September 20, 2008


Electrical Charge

You have learned that electrons travel around the nucleus of an atom and are held in orbits by the attraction of the positive charge in the nucleus. When you force electron out of its orbit, then the electron’s action becomes what is known as electricity.
Electrons that are forced out of their orbits in some way will cause a lack of electrons in the material, which they leave and will cause an excess of electrons at the point where they come to rest. Materials having excess of electrons are called negative charge, while the materials lacking of electrons are called positive charge. When these charges exist and are not in motion, this is called as static electricity.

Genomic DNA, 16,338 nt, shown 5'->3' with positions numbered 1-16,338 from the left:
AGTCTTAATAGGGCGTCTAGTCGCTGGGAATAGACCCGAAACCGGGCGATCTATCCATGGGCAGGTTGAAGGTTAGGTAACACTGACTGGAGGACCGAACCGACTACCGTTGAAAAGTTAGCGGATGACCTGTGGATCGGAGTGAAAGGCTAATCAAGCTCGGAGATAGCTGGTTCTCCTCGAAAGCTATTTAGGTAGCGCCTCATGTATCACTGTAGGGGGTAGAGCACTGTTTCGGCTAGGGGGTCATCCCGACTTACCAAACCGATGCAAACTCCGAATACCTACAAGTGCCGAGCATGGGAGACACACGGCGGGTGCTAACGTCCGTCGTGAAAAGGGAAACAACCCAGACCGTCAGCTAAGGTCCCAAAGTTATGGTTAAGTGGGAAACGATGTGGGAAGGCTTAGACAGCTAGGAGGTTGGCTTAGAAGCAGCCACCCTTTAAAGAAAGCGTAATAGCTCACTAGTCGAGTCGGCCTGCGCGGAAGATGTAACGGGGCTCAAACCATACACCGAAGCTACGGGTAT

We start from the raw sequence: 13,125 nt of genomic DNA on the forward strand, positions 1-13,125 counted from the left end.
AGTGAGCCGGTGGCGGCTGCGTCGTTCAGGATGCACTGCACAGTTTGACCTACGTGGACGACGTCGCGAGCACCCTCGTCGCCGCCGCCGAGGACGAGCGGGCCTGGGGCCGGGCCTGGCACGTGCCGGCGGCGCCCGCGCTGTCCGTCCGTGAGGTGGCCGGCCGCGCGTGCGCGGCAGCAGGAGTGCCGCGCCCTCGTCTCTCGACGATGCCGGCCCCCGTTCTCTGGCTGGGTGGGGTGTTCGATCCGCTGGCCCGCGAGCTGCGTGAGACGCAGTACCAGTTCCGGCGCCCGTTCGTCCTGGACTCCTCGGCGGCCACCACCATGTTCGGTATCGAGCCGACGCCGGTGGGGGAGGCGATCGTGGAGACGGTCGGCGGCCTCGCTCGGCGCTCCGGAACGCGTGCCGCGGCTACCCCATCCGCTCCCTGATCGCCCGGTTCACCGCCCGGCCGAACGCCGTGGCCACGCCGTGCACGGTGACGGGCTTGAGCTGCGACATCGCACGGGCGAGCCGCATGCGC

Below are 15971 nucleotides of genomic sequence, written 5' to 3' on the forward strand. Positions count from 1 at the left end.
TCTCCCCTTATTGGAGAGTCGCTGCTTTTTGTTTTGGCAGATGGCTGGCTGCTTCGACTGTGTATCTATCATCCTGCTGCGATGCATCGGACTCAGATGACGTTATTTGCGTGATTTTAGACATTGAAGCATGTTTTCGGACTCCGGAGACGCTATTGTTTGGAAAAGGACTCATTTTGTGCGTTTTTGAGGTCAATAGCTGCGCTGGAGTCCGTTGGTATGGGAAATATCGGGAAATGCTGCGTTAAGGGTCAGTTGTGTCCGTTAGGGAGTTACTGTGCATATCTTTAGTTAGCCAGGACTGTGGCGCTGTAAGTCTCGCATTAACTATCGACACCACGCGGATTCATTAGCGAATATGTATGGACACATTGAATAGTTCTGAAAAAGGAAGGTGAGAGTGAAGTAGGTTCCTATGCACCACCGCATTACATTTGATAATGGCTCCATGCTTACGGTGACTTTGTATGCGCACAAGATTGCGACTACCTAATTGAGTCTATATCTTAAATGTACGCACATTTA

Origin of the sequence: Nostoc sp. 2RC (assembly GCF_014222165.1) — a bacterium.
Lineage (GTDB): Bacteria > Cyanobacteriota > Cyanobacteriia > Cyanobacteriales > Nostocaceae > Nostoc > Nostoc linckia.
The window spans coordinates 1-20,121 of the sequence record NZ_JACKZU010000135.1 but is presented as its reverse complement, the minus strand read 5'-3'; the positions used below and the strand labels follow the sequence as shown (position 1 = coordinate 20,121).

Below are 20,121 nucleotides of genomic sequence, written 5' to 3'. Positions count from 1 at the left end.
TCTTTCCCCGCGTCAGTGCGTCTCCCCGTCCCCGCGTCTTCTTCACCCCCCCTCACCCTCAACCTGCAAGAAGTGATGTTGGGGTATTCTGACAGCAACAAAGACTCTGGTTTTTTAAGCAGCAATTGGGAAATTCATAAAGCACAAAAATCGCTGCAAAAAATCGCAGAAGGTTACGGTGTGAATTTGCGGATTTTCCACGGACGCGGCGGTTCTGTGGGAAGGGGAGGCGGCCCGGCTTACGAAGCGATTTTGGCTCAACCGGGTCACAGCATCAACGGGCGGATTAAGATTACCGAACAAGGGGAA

Two protons together or two electrons together signify like charges. Like charges resist when held closer together, and move away from each other. This movement is called repelling. The first law of electrostatic states that like charges repel each other. And the second law states that unlike charges attract each other. The amount of attracting or repelling force that acts between two electrically charged bodies depend on two factors: their charge and the distance between them.

A single electron has a charge too small for a practical use. Coulomb (C) is the unit adopted for measuring charges. The unit coulomb is named after Charles Coulomb. One coulomb is equal to 6, 250, 000, 000, 000, 000, 000 or 6.24x1018 electrons.